Saturday, March 5, 2016

Tintina Air, Cessna Citation II, C-FNCT: Incident occurred March 03, 2016 at Erik Nielsen Whitehorse International Airport, Whitehorse, Yukon, Canada

A plane ended its course in a snowbank on Thursday evening at the Erik Nielsen Whitehorse International Airport.

The incident closed the airport for two hours and caused a Whitehorse-bound Air Canada flight to be diverted.

The TinTina Air Citation Jet Cessna 550 suffered a brake deficiency after landing around 6:12 p.m., Tintina Air owner Dave Sharp told the Star today.

One of the brakes failed, which steered to the airplane off the runway into a snowbank, he said.

The incident happened at low speed and didn’t result in any injury.

“The aircraft is not damaged – they had to dig it out,” Sharp said.

No passengers were on board at that time, as the company was repositioning its plane to Whitehorse.

The Transportation Safety Board of Canada (TSB) confirmed that brakes were the issue.

The first officer, who was flying the aircraft, reported having no braking action during landing.

The captain took over and reported poor braking from his side, TSB officials said.

“The plane veered off the right side and came to rest 10 feet from the runway edge in five inches of snow,” TSB spokesperson Chris Krepski told the Star today.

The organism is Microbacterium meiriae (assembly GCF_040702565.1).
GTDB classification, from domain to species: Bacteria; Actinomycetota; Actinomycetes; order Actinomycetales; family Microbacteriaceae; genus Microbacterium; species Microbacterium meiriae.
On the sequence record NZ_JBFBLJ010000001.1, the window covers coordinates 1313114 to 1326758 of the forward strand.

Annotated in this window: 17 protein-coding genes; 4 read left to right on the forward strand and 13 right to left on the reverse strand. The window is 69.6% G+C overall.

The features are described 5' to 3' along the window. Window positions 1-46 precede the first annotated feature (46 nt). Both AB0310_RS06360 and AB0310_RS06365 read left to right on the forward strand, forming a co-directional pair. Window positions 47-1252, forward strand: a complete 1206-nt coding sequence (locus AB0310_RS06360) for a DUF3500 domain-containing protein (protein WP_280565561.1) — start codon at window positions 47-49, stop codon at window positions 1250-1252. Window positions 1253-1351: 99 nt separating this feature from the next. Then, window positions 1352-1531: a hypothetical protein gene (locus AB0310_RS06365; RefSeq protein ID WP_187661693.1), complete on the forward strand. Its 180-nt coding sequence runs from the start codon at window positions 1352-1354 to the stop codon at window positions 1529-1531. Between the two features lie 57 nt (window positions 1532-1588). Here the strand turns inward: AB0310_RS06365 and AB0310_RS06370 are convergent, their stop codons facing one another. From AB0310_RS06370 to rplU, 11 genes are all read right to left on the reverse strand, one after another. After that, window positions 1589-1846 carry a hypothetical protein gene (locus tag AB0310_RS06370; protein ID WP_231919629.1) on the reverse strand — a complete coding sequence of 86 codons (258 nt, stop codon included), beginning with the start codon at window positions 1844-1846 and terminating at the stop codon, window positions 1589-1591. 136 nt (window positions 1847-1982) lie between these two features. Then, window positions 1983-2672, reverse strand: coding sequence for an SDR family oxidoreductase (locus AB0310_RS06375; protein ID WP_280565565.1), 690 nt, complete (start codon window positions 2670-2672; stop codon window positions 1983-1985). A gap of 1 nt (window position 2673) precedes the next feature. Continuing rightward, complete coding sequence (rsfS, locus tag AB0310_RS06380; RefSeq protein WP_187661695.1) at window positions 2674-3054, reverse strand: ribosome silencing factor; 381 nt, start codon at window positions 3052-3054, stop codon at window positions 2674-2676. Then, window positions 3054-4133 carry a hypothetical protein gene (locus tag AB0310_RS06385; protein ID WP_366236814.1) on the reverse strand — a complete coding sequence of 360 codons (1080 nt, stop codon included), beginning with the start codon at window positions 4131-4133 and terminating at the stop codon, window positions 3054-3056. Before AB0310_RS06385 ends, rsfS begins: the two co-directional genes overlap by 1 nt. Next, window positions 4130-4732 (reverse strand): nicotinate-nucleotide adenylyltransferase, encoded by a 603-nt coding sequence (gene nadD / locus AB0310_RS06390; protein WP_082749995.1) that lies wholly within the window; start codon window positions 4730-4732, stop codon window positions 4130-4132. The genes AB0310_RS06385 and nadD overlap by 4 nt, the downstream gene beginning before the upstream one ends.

The TSB won’t conduct a full investigation Krepski said, but will follow up to find out why the brakes malfunctioned.

The airport closure caused Air Canada’s AC291 flight to be sent back to Vancouver.

“Once we ascertained the airport was operational, the flight re-launched last night from Vancouver, arriving in Whitehorse shortly after midnight, approximately four hours after scheduled arrival,” Air Canada spokesperson Angela Mah told the Star.

“As it is the same crew that operates our morning flight from Whitehorse to Vancouver, that flight is delayed to accommodate the crew’s required crew rest, and we expect AC288 to depart around noon today.”

Planes like the Citation are equipped with reverse thrust, allowing pilots to invert the aircraft engine’s power and slow down.

But that can only be used at high speed, Sharp said.

Once the plane reached half of his landing speed, brakes are used.

At low speed, the plane’s rudder – the part at the back of the plane used to control the plane’s movements in the air – is of limited use.

Original article can be found here:

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